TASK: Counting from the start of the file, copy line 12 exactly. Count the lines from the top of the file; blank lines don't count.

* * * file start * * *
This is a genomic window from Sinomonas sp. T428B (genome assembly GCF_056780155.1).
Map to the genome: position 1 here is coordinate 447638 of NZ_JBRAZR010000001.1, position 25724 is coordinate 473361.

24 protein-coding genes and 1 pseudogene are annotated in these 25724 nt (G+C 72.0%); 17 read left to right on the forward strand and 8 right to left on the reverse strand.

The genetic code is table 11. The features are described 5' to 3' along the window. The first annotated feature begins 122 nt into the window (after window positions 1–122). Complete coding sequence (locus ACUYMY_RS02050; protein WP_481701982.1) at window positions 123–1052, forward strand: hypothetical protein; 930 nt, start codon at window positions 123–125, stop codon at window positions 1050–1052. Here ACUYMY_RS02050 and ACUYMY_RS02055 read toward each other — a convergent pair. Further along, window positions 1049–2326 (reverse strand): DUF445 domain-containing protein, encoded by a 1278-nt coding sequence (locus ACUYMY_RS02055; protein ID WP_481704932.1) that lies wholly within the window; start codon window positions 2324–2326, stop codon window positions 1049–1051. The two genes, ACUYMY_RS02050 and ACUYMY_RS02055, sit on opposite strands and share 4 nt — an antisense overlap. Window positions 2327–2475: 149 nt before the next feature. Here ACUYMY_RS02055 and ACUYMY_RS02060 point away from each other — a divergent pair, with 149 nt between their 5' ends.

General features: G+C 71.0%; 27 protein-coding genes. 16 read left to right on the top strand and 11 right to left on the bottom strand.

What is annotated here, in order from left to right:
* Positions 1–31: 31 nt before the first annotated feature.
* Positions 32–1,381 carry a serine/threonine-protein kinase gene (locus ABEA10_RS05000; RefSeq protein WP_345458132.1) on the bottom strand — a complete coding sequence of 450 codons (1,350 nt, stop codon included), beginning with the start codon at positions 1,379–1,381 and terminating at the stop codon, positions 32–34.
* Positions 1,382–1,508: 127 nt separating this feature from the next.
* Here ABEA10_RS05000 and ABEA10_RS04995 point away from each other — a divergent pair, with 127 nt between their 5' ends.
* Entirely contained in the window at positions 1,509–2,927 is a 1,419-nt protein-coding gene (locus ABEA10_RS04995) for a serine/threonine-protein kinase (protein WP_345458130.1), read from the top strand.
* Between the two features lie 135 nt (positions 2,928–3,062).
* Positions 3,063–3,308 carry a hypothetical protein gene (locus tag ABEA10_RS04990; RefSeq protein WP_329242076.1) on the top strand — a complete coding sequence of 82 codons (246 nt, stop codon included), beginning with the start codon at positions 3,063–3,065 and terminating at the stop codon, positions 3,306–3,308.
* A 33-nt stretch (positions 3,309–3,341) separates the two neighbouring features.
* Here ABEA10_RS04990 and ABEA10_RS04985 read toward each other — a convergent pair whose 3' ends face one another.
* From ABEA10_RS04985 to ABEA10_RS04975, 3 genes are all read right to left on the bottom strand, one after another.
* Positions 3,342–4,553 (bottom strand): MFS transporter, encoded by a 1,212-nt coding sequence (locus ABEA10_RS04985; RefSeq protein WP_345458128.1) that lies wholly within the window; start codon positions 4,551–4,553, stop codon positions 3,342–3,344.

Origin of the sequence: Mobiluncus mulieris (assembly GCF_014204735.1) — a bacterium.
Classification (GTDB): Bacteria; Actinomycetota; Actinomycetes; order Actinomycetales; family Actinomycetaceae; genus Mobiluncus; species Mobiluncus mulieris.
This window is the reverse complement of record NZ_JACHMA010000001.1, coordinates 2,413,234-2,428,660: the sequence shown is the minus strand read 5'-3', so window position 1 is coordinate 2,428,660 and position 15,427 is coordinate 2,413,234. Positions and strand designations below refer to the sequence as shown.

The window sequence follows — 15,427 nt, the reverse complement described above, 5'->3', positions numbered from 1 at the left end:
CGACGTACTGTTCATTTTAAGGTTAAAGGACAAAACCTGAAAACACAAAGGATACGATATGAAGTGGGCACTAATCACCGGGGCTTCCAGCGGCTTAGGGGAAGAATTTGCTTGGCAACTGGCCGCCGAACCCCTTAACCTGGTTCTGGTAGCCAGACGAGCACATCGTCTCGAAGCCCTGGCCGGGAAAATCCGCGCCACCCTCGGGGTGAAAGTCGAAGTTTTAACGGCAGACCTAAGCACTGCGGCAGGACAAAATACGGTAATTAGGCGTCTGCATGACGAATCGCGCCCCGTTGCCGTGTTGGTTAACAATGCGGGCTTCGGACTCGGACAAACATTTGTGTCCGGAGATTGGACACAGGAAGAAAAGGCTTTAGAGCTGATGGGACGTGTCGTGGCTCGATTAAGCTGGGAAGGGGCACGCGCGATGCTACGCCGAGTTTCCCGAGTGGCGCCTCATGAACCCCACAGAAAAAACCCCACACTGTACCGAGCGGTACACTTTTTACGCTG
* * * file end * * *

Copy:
* Between the two features lie 135 nt (positions 2,928–3,062).